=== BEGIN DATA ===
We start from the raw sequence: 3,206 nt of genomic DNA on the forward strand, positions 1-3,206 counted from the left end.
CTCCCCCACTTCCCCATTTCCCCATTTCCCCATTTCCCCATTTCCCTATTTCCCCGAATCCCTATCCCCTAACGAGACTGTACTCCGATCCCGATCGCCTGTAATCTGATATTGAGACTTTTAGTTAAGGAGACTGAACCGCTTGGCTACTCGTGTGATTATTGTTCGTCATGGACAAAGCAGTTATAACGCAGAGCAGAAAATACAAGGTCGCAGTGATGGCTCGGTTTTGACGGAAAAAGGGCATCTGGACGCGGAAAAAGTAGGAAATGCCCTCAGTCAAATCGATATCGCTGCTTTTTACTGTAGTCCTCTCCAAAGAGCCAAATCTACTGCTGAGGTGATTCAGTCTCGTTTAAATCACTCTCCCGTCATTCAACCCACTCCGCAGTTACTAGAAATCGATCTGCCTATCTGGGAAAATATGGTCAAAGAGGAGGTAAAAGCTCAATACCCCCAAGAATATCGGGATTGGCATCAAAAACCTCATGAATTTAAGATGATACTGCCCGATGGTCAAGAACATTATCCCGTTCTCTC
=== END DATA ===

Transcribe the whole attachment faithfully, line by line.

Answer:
We start from the raw sequence: 3,206 nt of genomic DNA on the forward strand, positions 1-3,206 counted from the left end.
CTCCCCCACTTCCCCATTTCCCCATTTCCCCATTTCCCCATTTCCCTATTTCCCCGAATCCCTATCCCCTAACGAGACTGTACTCCGATCCCGATCGCCTGTAATCTGATATTGAGACTTTTAGTTAAGGAGACTGAACCGCTTGGCTACTCGTGTGATTATTGTTCGTCATGGACAAAGCAGTTATAACGCAGAGCAGAAAATACAAGGTCGCAGTGATGGCTCGGTTTTGACGGAAAAAGGGCATCTGGACGCGGAAAAAGTAGGAAATGCCCTCAGTCAAATCGATATCGCTGCTTTTTACTGTAGTCCTCTCCAAAGAGCCAAATCTACTGCTGAGGTGATTCAGTCTCGTTTAAATCACTCTCCCGTCATTCAACCCACTCCGCAGTTACTAGAAATCGATCTGCCTATCTGGGAAAATATGGTCAAAGAGGAGGTAAAAGCTCAATACCCCCAAGAATATCGGGATTGGCATCAAAAACCTCATGAATTTAAGATGATACTGCCCGATGGTCAAGAACATTATCCCGTTCTCTC